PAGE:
The gameplay of Lament of Innocence received generally positive reaction from reviewers, who praised it as enjoyable, though not complex[2][4] and "intuitive."[36] A reviewer for GameZone drew comparisons of Lament of Innocence's gameplay to that of Devil May Cry (2001).[37] Overall, the developers' attempt to re-transition the series from a 2D side-scrolling style of gameplay to a 3D one with Lament of Innocence was positively received.[2][4][35] The Official PlayStation Magazine stated: "Proof that a Castlevania game can be done in 3D while retaining the essence of the series with great music and gameplay, and a stylized look. There's still room for improvement, but it's a great new beginning."[34] Reviewers criticized the hallways and rooms as repetitive,[2][4][6] and the gaming camera was a mixed bag for reviewers. Times Online found it "excellent, it's like a good referee — you don't even notice it most of the time,"[34] while PALGN and Jeremy Dunham of IGN found the angles unhelpful when platforming.[2][38] Other criticism included the difficulty in uncovering the secret items,[35] length of the gameplay,[3][6] absence of a map for the entire castle,[6] and that the player had to search for and use inventory items as a battle was occurring.[3]

The plot of the series was generally positively received.[34][36][38] GameSpy praised it as "foreboding and well-played – ahead of the curve for a genre best known for making the player bite back laughs at fatuous melodrama,"[36] while GMR Magazine stated: "The story is treated with respect and subtle class (that is, if you disregard the lackluster dialogue), with the conclusion providing the foundation for the many eventual battles between the Belmonts & Dracula."[34] IGN wrote that it borrowed elements from the film Bram Stoker's Dracula (1992).[2] Additionally, reviewers generally praised it for the atmosphere[2][3][4] and details of the graphics.[2][3][6] According to GamePro's Mike Weigand, "[t]here's atmosphere to burn, too, as the vivid graphics bring shadows, fog, brick, and other surroundings to life."[3] Conversely, GameZone felt that the graphics, though nice, looked dated.[37] The voice acting drew mixed reactions from reviewers, from well-done[38] to overdone[6] and "terrible."[37] In contrast the soundtrack was generally praised as fitting,[2][4][35][36] although PALGN wrote that sometimes it felt out of place.[38]

Lament of Innocence has also been examined in retrospective.'s Kurt Kalata wrote that the "dungeon-crawling gameplay and repetitive environments" prevented Lament of Innocence from succeeding as a game. According to Kalata, the controls and feel of the game were improved over the Nintendo 64 installments.[40] According to Mark Bozon of IGN, the game continued the "style and presentation as previous Castlevania games."[10] PALGN's David Low noted that the game was not commercially successful and wrote that the Nintendo 64 installments of the series had more ambition, with Castlevania of the Nintendo 64 remaining the "definitive 3D Castlevania game". Finding Lament of Innocence enjoyable for a little bit of time with potential for a sequel, Low expressed his disappointment that, while the Castlevania installments for the handheld game consoles were gaining depth and refinement in his opinion, PS2 players were presented with "an undeveloped and repetitive action game".[1]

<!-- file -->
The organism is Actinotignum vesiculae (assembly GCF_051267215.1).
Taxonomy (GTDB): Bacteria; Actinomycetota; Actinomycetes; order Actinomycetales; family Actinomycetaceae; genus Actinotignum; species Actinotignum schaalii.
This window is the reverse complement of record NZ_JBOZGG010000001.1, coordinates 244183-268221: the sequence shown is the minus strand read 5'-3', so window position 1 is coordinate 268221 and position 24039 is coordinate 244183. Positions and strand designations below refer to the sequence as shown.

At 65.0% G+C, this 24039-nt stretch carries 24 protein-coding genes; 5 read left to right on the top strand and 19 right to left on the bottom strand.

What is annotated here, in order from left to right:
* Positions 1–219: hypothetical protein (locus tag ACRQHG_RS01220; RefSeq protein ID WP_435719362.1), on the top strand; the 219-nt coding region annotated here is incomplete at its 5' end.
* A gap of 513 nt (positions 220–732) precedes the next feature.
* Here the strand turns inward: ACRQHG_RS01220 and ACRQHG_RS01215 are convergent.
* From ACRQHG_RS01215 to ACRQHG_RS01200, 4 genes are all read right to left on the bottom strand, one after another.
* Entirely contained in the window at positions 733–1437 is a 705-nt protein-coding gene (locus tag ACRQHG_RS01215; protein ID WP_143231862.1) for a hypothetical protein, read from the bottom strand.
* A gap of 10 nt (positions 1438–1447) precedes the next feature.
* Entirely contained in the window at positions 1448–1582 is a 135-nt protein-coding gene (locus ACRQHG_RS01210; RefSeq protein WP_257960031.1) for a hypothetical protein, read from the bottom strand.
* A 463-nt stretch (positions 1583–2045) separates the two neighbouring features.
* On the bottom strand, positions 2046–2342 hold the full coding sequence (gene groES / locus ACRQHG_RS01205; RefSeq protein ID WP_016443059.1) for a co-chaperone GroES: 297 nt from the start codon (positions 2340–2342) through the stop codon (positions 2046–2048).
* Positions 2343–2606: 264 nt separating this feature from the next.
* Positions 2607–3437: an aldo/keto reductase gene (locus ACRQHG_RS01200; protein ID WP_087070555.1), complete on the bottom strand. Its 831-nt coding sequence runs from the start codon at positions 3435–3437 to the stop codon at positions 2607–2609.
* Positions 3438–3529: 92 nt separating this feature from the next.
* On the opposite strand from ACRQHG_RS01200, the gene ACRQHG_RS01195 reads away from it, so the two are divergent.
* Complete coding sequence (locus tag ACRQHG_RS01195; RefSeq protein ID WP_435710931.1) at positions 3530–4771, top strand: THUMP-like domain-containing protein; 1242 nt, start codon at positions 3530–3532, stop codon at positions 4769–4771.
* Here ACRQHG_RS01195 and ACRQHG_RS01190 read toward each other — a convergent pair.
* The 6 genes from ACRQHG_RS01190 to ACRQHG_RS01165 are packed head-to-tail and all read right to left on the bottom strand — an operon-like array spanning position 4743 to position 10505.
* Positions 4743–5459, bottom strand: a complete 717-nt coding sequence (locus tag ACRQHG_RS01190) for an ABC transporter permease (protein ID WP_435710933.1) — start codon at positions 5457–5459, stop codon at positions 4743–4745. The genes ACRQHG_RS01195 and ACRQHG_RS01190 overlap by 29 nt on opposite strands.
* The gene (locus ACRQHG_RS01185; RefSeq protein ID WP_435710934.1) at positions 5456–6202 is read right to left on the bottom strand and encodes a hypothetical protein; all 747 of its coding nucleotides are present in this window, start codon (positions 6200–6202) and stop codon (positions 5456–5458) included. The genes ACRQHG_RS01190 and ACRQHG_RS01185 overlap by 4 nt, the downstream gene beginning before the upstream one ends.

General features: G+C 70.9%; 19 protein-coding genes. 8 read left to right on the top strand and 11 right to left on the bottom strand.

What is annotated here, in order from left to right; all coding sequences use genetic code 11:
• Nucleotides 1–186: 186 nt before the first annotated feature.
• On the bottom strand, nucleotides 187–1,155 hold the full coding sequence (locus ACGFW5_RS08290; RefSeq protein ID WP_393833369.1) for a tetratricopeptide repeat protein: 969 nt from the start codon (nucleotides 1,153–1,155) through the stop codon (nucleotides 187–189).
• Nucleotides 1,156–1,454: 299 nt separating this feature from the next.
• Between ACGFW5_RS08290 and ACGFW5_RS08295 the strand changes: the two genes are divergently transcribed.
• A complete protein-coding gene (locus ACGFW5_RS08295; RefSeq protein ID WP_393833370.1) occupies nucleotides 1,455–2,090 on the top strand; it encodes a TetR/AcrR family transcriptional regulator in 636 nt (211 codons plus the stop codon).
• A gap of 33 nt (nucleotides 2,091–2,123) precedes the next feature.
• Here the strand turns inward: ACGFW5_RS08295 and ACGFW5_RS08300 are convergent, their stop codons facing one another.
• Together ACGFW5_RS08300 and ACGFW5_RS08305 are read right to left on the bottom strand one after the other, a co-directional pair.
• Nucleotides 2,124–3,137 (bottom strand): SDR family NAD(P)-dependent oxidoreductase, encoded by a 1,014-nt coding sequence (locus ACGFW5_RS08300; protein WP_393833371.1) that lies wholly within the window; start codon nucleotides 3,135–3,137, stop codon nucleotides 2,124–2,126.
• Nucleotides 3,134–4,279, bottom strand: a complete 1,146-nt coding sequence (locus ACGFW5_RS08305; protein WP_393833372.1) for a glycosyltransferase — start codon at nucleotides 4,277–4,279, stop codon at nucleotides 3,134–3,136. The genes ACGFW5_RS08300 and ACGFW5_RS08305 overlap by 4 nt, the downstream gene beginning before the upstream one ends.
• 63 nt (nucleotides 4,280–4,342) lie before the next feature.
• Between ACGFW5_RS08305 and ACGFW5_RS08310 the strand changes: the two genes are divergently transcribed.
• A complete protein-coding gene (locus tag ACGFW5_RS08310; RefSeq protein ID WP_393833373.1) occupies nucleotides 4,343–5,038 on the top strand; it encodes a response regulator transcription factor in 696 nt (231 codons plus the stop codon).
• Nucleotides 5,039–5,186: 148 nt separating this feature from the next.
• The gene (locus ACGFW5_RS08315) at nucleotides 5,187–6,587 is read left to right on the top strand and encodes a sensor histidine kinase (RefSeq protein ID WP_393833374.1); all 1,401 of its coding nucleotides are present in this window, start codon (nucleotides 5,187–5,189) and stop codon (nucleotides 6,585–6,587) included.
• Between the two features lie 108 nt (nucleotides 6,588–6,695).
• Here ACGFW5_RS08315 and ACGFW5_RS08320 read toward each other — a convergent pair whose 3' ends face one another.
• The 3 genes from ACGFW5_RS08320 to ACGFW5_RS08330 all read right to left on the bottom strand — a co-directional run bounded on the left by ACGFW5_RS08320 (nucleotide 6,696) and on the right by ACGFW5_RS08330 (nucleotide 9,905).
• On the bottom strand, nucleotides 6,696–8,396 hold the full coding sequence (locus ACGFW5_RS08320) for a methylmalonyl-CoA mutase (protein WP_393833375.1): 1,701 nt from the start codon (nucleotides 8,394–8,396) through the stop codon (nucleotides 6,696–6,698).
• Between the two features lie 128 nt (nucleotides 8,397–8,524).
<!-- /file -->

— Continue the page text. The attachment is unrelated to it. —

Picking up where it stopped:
The game has attracted scholarly analysis. In their study of religion in video games (2007), William Sims Bainbridge and Wilma Alice Bainbridge examined several offline and online video games, among them Lament of Innocence. Bainsbridge and Bainsbridge note that holy water and a cross, both religious items, aid the protagonist in his quest, sometimes better than his axe, knife or whip; they suggest the holy water and cross are "[t]he only help religion offers" in the game.[41]


  1. ^ Known in Japan as simply Castlevania (キャッスルヴァニア, Kyassuruvania)
  2. ^ This made it the fourth installment in the series to be titled Castlevania in Europe and Australia.[1]
  3. ^ Lament of Innocence's story takes place earlier than the prequel Castlevania Legends (Game Boy, 1997), which depicts the first battle between the Belmont clan and Dracula in 1450;[1][8] Legends was later removed from the series' canon by Igarashi, for its conflict with the timeline of the series.[9]


  1. ^ a b c d Low, David (2006-01-18). "Franchise Mode #11 – Castlevania, Part 2". PALGN. Archived from the original on 2012-10-08. Retrieved 2013-09-17.
  2. ^ a b c d e f g h i j k l m Dunham, Jeremy (2003-10-20). "Castlevania: Lament of Innocence". IGN Entertainment. pp. 1–4. Archived from the original on 2008-05-17. Retrieved 2008-02-08.
  3. ^ a b c d e f g MAJORMIKE (2006-05-02). "Review: Castlevania: Lament of Innocence". GamePro. Archived from the original on 2008-12-01. Retrieved 2008-02-08.